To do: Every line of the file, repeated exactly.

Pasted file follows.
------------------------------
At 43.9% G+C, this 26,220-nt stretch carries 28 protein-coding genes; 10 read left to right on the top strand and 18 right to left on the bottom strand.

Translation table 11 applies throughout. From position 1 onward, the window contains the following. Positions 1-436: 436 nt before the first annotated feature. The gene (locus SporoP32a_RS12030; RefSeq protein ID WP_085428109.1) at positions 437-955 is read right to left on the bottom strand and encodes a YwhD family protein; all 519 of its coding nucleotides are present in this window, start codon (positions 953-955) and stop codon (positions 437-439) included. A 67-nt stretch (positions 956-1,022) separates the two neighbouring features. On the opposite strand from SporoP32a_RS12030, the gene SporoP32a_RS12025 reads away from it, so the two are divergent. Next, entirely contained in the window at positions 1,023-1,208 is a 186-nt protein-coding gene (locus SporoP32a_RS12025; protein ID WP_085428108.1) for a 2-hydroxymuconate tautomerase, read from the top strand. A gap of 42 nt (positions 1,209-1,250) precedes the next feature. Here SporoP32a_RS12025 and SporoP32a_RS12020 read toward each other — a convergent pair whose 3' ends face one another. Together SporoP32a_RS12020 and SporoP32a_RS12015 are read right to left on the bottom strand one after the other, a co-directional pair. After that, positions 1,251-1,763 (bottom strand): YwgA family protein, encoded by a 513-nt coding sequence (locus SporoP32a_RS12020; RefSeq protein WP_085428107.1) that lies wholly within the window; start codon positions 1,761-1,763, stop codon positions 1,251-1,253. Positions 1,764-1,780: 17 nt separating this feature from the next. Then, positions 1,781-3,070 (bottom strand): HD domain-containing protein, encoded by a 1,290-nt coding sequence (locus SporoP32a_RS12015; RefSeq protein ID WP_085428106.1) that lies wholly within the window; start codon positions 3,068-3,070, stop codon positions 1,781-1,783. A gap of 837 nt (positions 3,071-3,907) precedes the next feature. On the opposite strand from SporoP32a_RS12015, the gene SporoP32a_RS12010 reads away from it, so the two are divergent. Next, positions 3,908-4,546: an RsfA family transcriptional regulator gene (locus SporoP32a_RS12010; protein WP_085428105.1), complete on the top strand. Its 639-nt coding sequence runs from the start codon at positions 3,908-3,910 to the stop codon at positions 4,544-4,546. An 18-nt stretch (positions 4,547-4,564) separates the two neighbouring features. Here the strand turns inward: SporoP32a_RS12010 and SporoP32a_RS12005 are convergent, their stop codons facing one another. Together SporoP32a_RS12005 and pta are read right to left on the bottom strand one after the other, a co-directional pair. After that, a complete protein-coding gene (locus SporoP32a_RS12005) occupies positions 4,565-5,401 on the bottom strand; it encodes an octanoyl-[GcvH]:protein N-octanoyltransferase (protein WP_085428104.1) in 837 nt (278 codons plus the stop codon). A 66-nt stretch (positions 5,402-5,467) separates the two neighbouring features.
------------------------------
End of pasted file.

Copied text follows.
At 43.9% G+C, this 26,220-nt stretch carries 28 protein-coding genes; 10 read left to right on the top strand and 18 right to left on the bottom strand.

Translation table 11 applies throughout. From position 1 onward, the window contains the following. Positions 1-436: 436 nt before the first annotated feature. The gene (locus SporoP32a_RS12030; RefSeq protein ID WP_085428109.1) at positions 437-955 is read right to left on the bottom strand and encodes a YwhD family protein; all 519 of its coding nucleotides are present in this window, start codon (positions 953-955) and stop codon (positions 437-439) included. A 67-nt stretch (positions 956-1,022) separates the two neighbouring features. On the opposite strand from SporoP32a_RS12030, the gene SporoP32a_RS12025 reads away from it, so the two are divergent. Next, entirely contained in the window at positions 1,023-1,208 is a 186-nt protein-coding gene (locus SporoP32a_RS12025; protein ID WP_085428108.1) for a 2-hydroxymuconate tautomerase, read from the top strand. A gap of 42 nt (positions 1,209-1,250) precedes the next feature. Here SporoP32a_RS12025 and SporoP32a_RS12020 read toward each other — a convergent pair whose 3' ends face one another. Together SporoP32a_RS12020 and SporoP32a_RS12015 are read right to left on the bottom strand one after the other, a co-directional pair. After that, positions 1,251-1,763 (bottom strand): YwgA family protein, encoded by a 513-nt coding sequence (locus SporoP32a_RS12020; RefSeq protein WP_085428107.1) that lies wholly within the window; start codon positions 1,761-1,763, stop codon positions 1,251-1,253. Positions 1,764-1,780: 17 nt separating this feature from the next. Then, positions 1,781-3,070 (bottom strand): HD domain-containing protein, encoded by a 1,290-nt coding sequence (locus SporoP32a_RS12015; RefSeq protein ID WP_085428106.1) that lies wholly within the window; start codon positions 3,068-3,070, stop codon positions 1,781-1,783. A gap of 837 nt (positions 3,071-3,907) precedes the next feature. On the opposite strand from SporoP32a_RS12015, the gene SporoP32a_RS12010 reads away from it, so the two are divergent. Next, positions 3,908-4,546: an RsfA family transcriptional regulator gene (locus SporoP32a_RS12010; protein WP_085428105.1), complete on the top strand. Its 639-nt coding sequence runs from the start codon at positions 3,908-3,910 to the stop codon at positions 4,544-4,546. An 18-nt stretch (positions 4,547-4,564) separates the two neighbouring features. Here the strand turns inward: SporoP32a_RS12010 and SporoP32a_RS12005 are convergent, their stop codons facing one another. Together SporoP32a_RS12005 and pta are read right to left on the bottom strand one after the other, a co-directional pair. After that, a complete protein-coding gene (locus SporoP32a_RS12005) occupies positions 4,565-5,401 on the bottom strand; it encodes an octanoyl-[GcvH]:protein N-octanoyltransferase (protein WP_085428104.1) in 837 nt (278 codons plus the stop codon). A 66-nt stretch (positions 5,402-5,467) separates the two neighbouring features.